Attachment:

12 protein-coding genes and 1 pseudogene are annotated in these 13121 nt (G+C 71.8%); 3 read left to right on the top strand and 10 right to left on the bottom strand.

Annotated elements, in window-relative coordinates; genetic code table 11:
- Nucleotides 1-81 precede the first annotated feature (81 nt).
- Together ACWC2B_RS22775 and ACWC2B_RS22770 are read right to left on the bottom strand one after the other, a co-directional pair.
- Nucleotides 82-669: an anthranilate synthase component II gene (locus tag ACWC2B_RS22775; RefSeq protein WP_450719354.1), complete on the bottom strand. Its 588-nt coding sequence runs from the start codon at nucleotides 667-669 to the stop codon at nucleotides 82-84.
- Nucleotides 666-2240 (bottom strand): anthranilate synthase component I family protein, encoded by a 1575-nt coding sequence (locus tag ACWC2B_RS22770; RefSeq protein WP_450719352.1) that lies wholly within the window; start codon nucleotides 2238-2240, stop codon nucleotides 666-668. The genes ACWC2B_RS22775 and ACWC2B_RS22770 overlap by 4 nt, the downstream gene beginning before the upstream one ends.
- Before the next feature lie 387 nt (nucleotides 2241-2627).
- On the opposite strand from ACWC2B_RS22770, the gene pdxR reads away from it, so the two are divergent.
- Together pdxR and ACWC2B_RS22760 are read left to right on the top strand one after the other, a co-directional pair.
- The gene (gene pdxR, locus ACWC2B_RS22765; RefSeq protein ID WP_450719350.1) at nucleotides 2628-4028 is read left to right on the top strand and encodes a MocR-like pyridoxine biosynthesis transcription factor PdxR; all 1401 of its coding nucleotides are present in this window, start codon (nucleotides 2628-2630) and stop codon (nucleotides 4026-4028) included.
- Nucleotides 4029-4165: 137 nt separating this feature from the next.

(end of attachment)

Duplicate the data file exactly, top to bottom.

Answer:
12 protein-coding genes and 1 pseudogene are annotated in these 13121 nt (G+C 71.8%); 3 read left to right on the top strand and 10 right to left on the bottom strand.

Annotated elements, in window-relative coordinates; genetic code table 11:
- Nucleotides 1-81 precede the first annotated feature (81 nt).
- Together ACWC2B_RS22775 and ACWC2B_RS22770 are read right to left on the bottom strand one after the other, a co-directional pair.
- Nucleotides 82-669: an anthranilate synthase component II gene (locus tag ACWC2B_RS22775; RefSeq protein WP_450719354.1), complete on the bottom strand. Its 588-nt coding sequence runs from the start codon at nucleotides 667-669 to the stop codon at nucleotides 82-84.
- Nucleotides 666-2240 (bottom strand): anthranilate synthase component I family protein, encoded by a 1575-nt coding sequence (locus tag ACWC2B_RS22770; RefSeq protein WP_450719352.1) that lies wholly within the window; start codon nucleotides 2238-2240, stop codon nucleotides 666-668. The genes ACWC2B_RS22775 and ACWC2B_RS22770 overlap by 4 nt, the downstream gene beginning before the upstream one ends.
- Before the next feature lie 387 nt (nucleotides 2241-2627).
- On the opposite strand from ACWC2B_RS22770, the gene pdxR reads away from it, so the two are divergent.
- Together pdxR and ACWC2B_RS22760 are read left to right on the top strand one after the other, a co-directional pair.
- The gene (gene pdxR, locus ACWC2B_RS22765; RefSeq protein ID WP_450719350.1) at nucleotides 2628-4028 is read left to right on the top strand and encodes a MocR-like pyridoxine biosynthesis transcription factor PdxR; all 1401 of its coding nucleotides are present in this window, start codon (nucleotides 2628-2630) and stop codon (nucleotides 4026-4028) included.
- Nucleotides 4029-4165: 137 nt separating this feature from the next.